Thus, union leaders might have responded by telling their members, “Guys, this is a wake-up call! We all need to walk the walk, so our talk doesn’t ring hollow.” They could have rallied to the defense of the three-quarters who show up every day, slamming the 28 percent for resting on the shoulders of their colleagues. They could have earned some goodwill by acknowledging the problem and promising to help address it.
I mean, this was easy pickings. All that union leaders had to do was say, “Of course, there are circumstances that need to be allowed for, but we agree that this should probably mean one out of twenty teachers—not one out of four.” I suspect that such a response would’ve merited surprise, admiration, and a whole lot of goodwill. I think it might have done well for teachers and their professional regard.
But we’ll never know. Because instead, in state after state, union leaders chose to issue a double-barreled blast of excuses, rationalizations, and complaints:
Carl Korn of the New York State United Teachers insisted the report is “an ideological propaganda document” and told the Rochester Democrat and Chronicle that he hasn’t seen any evidence that teacher absenteeism is a significant problem. Doug Pratt of the Michigan Education Association protested, “When you walk into a building in the middle of winter, the flu bug that’s going around and sidelining students and staff can spread like wildfire . . . Do you want a teacher whose parent or partner is undergoing chemotherapy that morning—and because of the reasonable amount of time they’ve bargained—gets to be with their family member and take care of what they need to? Or should they be in front of students distracted?” Mark Jewell, president of the North Carolina Association of Educators, offered, “Fordham is a biased organization that is driven by an anti-student agenda with anti-public education funders.”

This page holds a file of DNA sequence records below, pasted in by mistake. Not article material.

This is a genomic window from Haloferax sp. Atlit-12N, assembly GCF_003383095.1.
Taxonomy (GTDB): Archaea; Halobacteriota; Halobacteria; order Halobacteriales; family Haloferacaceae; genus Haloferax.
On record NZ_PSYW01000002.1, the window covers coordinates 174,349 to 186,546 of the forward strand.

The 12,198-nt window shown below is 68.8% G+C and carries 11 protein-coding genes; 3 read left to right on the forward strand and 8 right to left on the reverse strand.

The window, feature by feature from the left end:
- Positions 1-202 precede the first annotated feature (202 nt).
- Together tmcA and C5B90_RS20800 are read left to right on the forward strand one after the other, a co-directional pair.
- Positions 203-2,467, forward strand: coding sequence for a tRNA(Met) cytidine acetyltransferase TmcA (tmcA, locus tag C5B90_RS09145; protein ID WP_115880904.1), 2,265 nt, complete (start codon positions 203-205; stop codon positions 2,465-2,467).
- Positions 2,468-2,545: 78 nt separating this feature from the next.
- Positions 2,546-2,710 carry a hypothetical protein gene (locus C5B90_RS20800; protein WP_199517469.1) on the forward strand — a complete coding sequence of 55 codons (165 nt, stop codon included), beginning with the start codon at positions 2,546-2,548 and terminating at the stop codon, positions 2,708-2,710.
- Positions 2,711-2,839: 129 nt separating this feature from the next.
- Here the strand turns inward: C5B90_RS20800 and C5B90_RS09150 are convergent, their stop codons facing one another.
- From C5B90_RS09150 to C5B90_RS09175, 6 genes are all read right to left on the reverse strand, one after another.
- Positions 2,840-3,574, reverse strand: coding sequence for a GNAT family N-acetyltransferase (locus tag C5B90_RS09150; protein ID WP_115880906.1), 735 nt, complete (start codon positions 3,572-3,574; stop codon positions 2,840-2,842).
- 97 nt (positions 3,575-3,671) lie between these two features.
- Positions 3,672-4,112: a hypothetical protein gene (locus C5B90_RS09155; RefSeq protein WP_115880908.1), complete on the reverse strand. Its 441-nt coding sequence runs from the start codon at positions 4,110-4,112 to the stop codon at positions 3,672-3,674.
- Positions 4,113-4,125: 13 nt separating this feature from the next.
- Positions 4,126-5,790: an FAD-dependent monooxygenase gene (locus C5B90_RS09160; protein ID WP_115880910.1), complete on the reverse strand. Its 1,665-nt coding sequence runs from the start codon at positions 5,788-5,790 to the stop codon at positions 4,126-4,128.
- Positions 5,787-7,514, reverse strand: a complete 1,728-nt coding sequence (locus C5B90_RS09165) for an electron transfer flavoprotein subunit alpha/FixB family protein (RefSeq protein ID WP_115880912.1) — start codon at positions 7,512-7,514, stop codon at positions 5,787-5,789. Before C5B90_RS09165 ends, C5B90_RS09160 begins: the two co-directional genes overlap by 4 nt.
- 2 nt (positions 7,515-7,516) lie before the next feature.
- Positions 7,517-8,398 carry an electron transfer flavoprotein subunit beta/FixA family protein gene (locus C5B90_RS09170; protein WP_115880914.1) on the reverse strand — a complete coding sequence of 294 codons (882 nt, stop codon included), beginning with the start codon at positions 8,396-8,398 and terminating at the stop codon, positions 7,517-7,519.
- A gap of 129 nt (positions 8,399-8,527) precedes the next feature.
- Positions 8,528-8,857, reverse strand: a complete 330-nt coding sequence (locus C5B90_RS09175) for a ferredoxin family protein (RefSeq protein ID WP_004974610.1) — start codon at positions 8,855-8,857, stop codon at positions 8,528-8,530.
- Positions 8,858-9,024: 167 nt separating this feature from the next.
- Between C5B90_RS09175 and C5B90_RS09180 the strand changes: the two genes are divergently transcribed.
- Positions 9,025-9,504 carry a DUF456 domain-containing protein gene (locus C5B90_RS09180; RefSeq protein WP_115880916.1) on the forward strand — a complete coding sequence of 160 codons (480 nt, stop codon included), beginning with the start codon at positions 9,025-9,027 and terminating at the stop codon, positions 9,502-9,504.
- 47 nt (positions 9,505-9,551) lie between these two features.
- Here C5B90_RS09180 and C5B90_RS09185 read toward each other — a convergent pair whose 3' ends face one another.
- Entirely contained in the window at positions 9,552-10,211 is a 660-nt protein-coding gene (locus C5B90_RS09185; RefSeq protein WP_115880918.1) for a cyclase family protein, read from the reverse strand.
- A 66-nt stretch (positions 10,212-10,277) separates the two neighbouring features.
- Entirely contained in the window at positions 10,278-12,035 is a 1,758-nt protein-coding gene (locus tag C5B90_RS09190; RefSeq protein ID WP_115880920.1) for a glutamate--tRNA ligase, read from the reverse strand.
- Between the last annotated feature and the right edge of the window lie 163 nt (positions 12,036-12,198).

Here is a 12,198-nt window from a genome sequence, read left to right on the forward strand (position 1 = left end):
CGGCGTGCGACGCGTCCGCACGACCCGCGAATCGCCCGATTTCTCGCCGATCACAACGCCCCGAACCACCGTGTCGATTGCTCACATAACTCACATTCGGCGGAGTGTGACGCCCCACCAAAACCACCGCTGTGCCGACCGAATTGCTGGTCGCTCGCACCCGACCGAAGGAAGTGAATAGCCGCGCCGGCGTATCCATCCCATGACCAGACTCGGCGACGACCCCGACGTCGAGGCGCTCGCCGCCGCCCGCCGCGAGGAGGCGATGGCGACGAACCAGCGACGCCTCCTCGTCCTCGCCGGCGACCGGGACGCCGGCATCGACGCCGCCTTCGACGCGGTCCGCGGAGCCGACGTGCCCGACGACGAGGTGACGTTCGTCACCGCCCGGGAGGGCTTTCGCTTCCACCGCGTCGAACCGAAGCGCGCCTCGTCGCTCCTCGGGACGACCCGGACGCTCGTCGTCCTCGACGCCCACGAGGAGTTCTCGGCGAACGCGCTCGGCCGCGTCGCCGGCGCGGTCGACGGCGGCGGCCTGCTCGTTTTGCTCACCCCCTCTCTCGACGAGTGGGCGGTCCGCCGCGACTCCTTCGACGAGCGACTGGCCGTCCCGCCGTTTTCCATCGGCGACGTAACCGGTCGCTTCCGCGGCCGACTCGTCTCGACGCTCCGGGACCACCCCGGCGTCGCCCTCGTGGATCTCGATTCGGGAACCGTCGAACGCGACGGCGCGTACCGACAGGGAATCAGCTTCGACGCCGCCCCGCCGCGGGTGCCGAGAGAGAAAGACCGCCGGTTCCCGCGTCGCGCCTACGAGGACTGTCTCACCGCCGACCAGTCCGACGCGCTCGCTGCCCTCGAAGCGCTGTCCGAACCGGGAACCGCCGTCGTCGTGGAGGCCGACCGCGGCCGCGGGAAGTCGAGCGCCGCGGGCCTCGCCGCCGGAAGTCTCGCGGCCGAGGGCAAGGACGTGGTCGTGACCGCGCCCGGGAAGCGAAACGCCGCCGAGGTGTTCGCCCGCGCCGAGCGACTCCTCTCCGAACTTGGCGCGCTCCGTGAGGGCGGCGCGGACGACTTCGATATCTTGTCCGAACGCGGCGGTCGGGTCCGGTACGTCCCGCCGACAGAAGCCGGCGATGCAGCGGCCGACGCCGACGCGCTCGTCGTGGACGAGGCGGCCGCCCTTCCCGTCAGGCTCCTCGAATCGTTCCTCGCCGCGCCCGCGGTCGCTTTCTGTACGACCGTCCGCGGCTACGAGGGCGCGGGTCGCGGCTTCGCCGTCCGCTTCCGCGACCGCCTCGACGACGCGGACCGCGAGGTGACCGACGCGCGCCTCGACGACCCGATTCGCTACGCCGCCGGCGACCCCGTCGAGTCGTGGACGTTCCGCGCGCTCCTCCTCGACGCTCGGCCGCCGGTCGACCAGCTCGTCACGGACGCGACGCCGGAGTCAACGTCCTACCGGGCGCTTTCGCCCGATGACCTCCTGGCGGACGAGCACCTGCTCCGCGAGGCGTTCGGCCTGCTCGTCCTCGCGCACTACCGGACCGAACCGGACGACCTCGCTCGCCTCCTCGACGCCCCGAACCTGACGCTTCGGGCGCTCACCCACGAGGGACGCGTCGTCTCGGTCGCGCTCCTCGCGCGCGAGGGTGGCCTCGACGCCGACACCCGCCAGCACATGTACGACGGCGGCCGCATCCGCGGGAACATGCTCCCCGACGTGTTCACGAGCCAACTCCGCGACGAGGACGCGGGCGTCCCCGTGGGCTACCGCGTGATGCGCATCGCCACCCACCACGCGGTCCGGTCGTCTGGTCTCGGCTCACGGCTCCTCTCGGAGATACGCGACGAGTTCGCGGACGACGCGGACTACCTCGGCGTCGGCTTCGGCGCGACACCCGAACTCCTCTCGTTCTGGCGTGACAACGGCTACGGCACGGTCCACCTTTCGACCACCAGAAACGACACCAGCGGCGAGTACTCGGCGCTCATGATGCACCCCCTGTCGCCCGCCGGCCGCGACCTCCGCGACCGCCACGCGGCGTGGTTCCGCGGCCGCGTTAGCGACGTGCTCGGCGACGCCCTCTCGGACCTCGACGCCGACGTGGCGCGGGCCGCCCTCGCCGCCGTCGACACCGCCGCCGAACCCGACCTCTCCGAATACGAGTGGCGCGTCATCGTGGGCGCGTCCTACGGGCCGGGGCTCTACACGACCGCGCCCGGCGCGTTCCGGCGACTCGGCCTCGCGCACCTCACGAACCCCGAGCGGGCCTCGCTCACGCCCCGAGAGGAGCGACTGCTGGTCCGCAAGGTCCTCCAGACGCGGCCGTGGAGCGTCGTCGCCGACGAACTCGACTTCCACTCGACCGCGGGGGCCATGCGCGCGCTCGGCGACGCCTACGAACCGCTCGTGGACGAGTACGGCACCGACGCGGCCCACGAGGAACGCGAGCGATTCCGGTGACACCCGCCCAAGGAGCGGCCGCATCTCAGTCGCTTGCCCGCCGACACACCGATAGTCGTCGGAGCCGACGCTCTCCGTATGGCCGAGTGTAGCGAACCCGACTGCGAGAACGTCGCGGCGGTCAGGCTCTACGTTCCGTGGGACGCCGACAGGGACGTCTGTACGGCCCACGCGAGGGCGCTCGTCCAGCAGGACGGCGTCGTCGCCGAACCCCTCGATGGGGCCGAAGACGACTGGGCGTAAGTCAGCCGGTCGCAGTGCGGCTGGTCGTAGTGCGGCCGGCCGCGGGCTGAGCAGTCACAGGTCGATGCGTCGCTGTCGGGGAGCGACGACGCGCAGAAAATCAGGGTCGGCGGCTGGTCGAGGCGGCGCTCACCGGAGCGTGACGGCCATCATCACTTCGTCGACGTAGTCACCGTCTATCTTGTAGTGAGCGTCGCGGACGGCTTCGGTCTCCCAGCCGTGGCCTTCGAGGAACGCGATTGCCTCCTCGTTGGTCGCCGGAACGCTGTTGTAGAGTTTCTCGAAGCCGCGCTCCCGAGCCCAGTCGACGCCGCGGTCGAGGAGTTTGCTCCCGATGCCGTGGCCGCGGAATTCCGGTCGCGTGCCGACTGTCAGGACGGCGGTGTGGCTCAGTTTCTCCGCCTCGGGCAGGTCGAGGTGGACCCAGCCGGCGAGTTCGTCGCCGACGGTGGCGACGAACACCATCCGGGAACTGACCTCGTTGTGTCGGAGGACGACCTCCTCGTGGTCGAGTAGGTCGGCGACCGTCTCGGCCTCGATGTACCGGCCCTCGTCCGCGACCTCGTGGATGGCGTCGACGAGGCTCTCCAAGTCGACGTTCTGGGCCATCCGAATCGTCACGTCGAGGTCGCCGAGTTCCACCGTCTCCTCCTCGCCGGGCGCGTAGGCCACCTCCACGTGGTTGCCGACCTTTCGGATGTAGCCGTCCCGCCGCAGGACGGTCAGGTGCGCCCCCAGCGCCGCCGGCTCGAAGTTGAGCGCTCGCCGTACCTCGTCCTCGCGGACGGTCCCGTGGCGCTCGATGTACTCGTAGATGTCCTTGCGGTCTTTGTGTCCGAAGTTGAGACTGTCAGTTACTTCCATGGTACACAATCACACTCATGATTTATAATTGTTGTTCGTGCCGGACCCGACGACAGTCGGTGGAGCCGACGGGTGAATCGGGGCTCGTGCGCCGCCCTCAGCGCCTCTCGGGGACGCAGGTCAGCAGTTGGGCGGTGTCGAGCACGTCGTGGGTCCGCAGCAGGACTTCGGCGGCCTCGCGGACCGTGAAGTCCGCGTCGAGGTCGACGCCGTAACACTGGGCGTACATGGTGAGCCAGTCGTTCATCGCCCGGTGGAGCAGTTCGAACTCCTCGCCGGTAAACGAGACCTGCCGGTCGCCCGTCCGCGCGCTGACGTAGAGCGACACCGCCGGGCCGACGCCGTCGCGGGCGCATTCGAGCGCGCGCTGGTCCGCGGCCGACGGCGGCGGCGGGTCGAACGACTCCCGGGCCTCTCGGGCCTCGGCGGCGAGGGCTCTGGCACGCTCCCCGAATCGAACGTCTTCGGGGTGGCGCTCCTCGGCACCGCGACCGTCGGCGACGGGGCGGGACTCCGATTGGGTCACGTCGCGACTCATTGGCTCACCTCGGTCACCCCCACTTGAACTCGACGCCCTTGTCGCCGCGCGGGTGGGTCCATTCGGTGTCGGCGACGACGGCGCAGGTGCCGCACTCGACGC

I could go on and on, but you get the idea. It’s striking that so many union leaders decried the study as essentially “anti-teacher”—which makes about as much sense as branding classroom attendance-taking “anti-student.” Teachers, more than anyone, understand that attendance is a pretty vital part of what it takes for students to succeed; after all, it’s hard to learn if you don’t show up to class. The same is true of teachers.
Now, there are obviously legitimate reasons why some of the nation’s three-million-plus teachers may need to miss more than two weeks of school during the year. The chemotherapy example is a heart-rending one (though I’d be surprised if it, or something similar, applied to even one percent of the nation’s teachers in a given year). And I agree that it’s important to remember that teaching is tough, grinding work where professionals are surrounded by children and can’t even go to the bathroom on their own schedule. This all merits consideration when discussing such questions.
But we also all know that learning pretty much stops when teachers are out. And we’re talking about more than a quarter of the profession missing more than two weeks each year, above and beyond scheduled breaks and holidays. That’s a problem. And the fact that union leaders can’t say so is perhaps a bigger one.
Teachers can and should be treated like professionals. But that has to be a two-way street. True professionals hold themselves and their colleagues to a high standard. They demand commitment and excellence. And they need to insist that their representatives give voice to that commitment.
— Frederick Hess
Frederick Hess is director of education policy studies at AEI and an executive editor at Education Next.
This post originally appeared in Rick Hess Straight Up.